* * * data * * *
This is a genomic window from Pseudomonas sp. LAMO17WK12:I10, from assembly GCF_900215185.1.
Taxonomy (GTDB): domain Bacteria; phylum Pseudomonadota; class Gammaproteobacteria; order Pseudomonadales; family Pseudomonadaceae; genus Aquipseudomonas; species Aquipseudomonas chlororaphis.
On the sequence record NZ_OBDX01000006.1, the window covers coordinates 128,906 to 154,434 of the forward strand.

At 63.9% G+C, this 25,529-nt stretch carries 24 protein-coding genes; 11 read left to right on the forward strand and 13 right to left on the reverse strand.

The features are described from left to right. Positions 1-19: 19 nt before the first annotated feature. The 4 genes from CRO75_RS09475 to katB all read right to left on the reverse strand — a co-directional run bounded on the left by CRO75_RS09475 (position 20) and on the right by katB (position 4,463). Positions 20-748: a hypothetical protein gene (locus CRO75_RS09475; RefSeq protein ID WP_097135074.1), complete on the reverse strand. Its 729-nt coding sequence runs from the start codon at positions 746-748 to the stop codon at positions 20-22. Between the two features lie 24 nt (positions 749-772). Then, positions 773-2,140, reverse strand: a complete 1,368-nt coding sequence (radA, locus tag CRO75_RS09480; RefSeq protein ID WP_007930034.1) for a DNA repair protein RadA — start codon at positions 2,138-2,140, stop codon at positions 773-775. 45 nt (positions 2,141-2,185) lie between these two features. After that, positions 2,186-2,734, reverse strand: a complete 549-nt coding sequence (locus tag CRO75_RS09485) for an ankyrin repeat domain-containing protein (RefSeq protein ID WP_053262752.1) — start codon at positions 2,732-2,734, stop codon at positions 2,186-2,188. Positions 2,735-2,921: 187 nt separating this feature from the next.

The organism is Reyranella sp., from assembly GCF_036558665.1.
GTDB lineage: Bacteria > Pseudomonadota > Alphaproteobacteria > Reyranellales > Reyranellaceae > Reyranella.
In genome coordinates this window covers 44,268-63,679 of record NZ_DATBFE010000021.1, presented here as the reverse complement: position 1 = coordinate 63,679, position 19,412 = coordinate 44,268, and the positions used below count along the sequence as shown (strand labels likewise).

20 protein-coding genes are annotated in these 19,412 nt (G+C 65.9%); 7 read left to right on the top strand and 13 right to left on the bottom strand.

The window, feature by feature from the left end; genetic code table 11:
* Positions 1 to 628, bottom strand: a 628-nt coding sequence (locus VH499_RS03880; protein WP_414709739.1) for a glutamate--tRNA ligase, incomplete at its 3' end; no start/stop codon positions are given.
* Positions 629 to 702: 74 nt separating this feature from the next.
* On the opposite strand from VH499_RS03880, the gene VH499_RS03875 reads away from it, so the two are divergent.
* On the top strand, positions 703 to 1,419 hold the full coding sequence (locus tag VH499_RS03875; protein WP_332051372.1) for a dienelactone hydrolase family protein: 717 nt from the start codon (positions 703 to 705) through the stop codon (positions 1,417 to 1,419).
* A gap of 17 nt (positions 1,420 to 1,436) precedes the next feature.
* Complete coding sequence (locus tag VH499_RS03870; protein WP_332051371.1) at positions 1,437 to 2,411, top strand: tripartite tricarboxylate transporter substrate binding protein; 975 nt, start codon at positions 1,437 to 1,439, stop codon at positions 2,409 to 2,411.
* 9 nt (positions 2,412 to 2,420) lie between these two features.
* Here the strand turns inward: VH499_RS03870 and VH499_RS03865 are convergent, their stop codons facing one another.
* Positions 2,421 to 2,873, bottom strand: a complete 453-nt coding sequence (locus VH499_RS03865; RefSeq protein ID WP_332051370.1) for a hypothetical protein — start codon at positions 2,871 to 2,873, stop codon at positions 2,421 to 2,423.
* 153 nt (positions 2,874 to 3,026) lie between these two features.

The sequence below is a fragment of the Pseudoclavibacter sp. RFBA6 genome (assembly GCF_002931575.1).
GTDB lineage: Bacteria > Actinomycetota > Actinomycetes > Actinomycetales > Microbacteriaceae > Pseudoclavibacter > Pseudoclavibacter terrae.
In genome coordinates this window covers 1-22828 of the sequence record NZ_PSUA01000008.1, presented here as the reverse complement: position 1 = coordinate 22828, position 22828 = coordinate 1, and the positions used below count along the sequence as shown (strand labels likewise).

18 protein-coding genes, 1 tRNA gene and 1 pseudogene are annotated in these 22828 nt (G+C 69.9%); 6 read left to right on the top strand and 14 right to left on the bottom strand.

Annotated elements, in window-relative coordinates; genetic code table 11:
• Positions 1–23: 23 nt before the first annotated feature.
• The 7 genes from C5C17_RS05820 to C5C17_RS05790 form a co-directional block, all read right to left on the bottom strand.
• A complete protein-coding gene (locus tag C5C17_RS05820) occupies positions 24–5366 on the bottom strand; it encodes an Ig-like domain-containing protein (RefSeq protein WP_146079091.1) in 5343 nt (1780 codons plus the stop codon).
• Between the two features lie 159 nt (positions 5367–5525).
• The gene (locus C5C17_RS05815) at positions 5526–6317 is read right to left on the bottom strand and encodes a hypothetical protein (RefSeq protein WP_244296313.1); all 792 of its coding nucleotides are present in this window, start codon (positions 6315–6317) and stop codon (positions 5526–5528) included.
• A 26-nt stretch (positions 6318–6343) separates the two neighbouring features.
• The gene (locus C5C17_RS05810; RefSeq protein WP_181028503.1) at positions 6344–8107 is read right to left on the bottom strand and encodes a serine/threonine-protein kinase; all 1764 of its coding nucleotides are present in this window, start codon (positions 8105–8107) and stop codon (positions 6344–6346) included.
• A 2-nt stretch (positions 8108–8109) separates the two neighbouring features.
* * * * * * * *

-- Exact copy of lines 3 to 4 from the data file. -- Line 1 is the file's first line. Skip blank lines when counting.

On the sequence record NZ_OBDX01000006.1, the window covers coordinates 128,906 to 154,434 of the forward strand.

At 63.9% G+C, this 25,529-nt stretch carries 24 protein-coding genes; 11 read left to right on the forward strand and 13 right to left on the reverse strand.